Meanwhile, Timothy J. Mullins, attorney for the Oxford school district, sent Fieger a letter on Thursday afternoon demanding him to retract allegations in the lawsuit against one of the persons named, saying the man has not worked at the district in more than a year and the allegations against him are false.

“It is this type of misrepresentation that has resulted in school employees receiving death threats,” Mullins said in the letter. “I insist you publicly retract this lie and apologize.”

There have also been allegations that the Oxford School District have been destroying evidence:

“It’s a lie … it’s disgusting,” said Mullins, stressing the school district has fully cooperated with authorities from the get go. “People think that the school district is withholding information? Everything that we have has been given to the prosecutor … everything they want we’ve given to them.”

In Mid December, James and Jennifer fronted court again together.  James mouthed to her ‘ I love you’.  Blergh.

On December 23, we got some more insight into the Crumbley family.   Ethan’s dog had recently died and Jennifer had been having extra marital affair/s.

“The defendants had information long before Nov. 30 (six months prior to the shooting) that their son’s only friend moved at the end of October, that the family dog died, that their son was sadder than usual, and that he was sending his mother disturbing texts about his state of mind,” one filing said, according to the Detroit Free Press. “Instead of paying attention to their son and getting him help, they bought him a gun.”

Oakland County Prosecutor Karen McDonald outlined how Ethan  “was torturing animals (and) even kept a baby bird’s head in a jar on his bedroom floor, which he later took and placed in a school bathroom.” But, she continued, “the parents were focusing on their own issues, things like extramarital affairs, financial issues and substance abuse.” The couple also spent up to three hours a night, three or four times a week, caring for their horses at a nearby barn, McDonald wrote.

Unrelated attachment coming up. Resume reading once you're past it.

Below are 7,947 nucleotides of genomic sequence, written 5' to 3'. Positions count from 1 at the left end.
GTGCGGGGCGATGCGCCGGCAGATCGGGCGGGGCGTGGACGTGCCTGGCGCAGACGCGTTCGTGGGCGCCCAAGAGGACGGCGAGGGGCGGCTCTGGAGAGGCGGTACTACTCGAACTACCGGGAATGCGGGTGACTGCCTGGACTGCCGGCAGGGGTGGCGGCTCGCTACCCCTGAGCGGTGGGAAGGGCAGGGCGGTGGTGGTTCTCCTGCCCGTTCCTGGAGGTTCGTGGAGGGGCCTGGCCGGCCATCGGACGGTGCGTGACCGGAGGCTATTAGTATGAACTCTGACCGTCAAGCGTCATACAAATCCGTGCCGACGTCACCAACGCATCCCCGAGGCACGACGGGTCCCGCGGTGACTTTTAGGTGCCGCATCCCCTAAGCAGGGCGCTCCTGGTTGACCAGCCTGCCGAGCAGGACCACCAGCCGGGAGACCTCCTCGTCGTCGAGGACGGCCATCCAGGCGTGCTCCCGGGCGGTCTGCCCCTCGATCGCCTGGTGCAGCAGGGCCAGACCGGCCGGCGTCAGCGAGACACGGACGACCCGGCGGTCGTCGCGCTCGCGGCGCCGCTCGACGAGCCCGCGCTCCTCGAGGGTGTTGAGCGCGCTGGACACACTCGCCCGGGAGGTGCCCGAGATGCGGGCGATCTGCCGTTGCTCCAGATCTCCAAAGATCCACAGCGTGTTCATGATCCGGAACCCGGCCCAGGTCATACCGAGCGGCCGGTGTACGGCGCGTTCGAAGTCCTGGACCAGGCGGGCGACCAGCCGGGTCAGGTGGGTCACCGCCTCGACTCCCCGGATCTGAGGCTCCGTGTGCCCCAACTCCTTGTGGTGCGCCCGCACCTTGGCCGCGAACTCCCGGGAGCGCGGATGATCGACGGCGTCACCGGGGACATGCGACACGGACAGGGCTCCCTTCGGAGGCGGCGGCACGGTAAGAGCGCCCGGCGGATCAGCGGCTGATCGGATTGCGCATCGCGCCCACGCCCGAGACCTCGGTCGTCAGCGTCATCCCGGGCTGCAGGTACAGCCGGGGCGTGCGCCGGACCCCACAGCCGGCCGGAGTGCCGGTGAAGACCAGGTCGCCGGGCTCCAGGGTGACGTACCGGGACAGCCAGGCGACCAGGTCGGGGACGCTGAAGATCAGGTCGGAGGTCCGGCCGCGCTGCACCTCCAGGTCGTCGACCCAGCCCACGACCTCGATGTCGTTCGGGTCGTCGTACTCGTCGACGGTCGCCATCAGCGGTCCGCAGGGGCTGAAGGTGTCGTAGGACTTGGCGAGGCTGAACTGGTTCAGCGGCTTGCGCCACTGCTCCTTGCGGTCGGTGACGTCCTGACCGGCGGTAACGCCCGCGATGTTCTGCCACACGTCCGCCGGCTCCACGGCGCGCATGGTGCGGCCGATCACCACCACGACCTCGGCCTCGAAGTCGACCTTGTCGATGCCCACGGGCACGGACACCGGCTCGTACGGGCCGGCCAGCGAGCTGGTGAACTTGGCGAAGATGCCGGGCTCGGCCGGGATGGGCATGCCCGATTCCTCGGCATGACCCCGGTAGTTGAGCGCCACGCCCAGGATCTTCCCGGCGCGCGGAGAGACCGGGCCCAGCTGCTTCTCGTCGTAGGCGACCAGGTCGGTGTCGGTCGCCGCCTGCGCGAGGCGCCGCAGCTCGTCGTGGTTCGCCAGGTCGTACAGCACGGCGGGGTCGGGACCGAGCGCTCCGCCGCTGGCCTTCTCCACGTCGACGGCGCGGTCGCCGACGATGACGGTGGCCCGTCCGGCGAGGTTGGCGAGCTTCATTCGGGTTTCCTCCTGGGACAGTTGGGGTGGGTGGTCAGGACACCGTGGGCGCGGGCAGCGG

The prosecutor also noted in her filing that Jennifer had told her boyfriend on the day of the shooting that the alleged murder weapon had been in her car.

Officials say Jennifer was having at least one affair and explicit images and videos were found on her phone. 

I believe Jennifer and James are due again in court on February 8 for a preliminary hearing.

Ethan appeared in court on January 7, 2022 and he waived his right to a preliminary examination.

During the court session, Ethan confirmed that he received a waiver form, read it with his two attorneys, understood it, signed it, and was giving up his right to challenge the case using the lower probable cause threshold at this early stage in the proceedings against him. Judge Carniak said Ethan’s waiver meant that his case would be bound over to a circuit court judge for future proceedings.

This info is from Law and Crime:

Crumbley remains locked up in the Oakland County Jail, an adult facility, at the request of prosecutors who have argued multiple times that the defendant is a danger to the community. Defense attorneys have sought at a minimum to move Crumbley to the Oakland County Children’s Village, a juvenile facility. A guardian ad litem argued on Dec. 13, 2021, that Crumbley would “at least be in school” at the children’s village — a comment which prosecutors immediately rebutted as dubious given the charges that Crumbley killed four people at a school.

Defense attorney Paulette Loftin even called the school shooting “one, isolated incident” during an attempt last month to secure Crumbley’s transfer to the children’s village. “I honestly do not believe that my client should be considered a menace to other juveniles.”

During this court proceeding, we also learned some more about Ethan’s past.

In March 2021, he sent his mother multiple texts describing a demon or ghosts in the house.  Jennifer would often take hours to reply. He also wrote several times about demons in his journal.

Ethan also bought a Nazi coin on Amazon that he displayed in this room, and drew Nazi symbols in a notebook shared by all members of the family.

Ethan had also been creating Molotov cocktails at the family residence; he searched school shootings and firearms so often on his phone that he received spam advertisements regarding his mental health & well-being.

In August 2021, he sent a video of himself holding his father’s loaded pistol; he sent it along with a message to his friend saying “it’s time to shoot up the school JK JK JK’.

The $100 million lawsuit that we spoke about earlier has been revised and new information has been added.

The 107-page lawsuit added 11 new counts against school officials in the wake of new information that has emerged.

This info is from USA Today

Nearly three weeks before Ethan Crumbley allegedly shot up Oxford High School, he brought a bird’s head to school in a mason jar filled with yellow liquid and left it on top of a toilet paper dispenser in the boy’s bathroom, according to new claims in a lawsuit.

School officials knew the sophomore had done this, the suit states, but told students and parents there was nothing to worry about.